Just as Good Friday belongs to Bach’s settings of the Passion, so Easter Sunday has a special place for Mahler’s Second Symphony, “The Resurrection.” Mahler brought drama into the world of the symphony in a way attained by no other composer (Beethoven stands a the precursor in his Ninth Symphony). And the Resurrection Symphony presents both death and the Last Judgment in their most compelling portraits (the first movement originated in a tone poem called “Funeral Rites).
The composer’s vision of the last judgment and salvation occurs in the last movement, and the entry of the chorus at the end, materializing out of nothingness, provides a particularly magical instance of writing (the text comes from Klopstock’s hymn as amended by Mahler). I recall a matinee performance I heard in Orchestra Hall conducted by Georg Solti and dedicated to Dwight Eisenhower (who had just passed away). Solti, who was auditioning for the position of the Chicago Symphony Orchestra’s music director, outdid himself and earned a very rare standing ovation. But the piece itself commands this accolade, just as Beethoven’s Ninth does. It captures a noumenous essence assuring us that the spirit does indeed endure. We can hear the depth of Mahler’s in these and his other remarkable symphonies, “So long as ears can hear and eyes can see, So long lives this, and this gives life to thee.”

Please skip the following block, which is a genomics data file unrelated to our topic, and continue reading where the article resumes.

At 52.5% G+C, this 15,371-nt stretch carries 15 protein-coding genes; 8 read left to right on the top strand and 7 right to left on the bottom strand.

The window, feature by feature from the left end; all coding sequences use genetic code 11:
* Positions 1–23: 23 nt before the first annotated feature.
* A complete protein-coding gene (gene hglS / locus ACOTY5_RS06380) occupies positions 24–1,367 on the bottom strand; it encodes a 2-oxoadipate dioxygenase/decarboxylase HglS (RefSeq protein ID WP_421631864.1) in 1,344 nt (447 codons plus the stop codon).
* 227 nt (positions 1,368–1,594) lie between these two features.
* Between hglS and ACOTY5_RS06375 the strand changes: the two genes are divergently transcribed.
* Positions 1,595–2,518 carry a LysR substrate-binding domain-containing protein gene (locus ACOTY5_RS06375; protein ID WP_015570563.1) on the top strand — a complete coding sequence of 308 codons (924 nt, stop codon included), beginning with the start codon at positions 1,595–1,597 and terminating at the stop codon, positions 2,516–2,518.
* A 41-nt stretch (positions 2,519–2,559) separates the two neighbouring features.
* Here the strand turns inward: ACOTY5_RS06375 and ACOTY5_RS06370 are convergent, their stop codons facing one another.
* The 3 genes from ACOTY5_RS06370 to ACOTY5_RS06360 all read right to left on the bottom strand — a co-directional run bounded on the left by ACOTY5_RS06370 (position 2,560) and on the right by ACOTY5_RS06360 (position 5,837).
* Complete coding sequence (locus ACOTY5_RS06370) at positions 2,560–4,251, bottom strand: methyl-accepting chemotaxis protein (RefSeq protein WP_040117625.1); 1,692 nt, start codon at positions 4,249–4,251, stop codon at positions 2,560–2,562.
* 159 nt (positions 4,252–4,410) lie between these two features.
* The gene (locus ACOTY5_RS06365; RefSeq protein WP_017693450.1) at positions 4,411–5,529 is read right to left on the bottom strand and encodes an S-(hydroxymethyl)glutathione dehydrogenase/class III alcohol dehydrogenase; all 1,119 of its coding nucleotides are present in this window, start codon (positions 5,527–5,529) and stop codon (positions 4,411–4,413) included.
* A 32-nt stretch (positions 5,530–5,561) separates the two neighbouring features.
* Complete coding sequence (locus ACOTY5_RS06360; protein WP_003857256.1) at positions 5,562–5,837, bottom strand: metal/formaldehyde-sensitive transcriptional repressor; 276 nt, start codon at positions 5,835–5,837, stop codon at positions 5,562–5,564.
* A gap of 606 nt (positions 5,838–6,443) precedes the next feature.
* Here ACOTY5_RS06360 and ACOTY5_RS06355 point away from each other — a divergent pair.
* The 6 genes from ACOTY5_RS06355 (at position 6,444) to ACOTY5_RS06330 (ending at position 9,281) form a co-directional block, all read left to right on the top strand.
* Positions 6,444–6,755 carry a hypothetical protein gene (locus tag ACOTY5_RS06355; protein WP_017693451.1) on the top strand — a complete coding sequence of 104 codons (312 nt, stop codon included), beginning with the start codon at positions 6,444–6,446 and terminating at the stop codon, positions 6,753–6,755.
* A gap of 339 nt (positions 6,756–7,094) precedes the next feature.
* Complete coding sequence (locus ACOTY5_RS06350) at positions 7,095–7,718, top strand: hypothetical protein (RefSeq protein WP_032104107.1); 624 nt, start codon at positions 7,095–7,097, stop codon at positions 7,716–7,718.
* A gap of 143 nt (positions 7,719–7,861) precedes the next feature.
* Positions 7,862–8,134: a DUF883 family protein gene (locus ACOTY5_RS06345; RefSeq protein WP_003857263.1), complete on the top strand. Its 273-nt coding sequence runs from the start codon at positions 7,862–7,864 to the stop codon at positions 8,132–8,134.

Nothing so much captures the spirit (or grief, if you will) of Good Friday as the two surviving settings of the Passion by J.S. Bach. Felix Mendelssohn first reproclaimed Bach’s genius to the world with a performance of the St. Matthew Passion in 1829 Berlin at the Sing-Akademie (though Leipzig had featured performances all through the 18th century). I’ve sung the St. Matthew in a famous rendition directed by Joshua Rifkin in 1983. But my favorite Bach Passion remains the St. John, which I have sung as a chorister.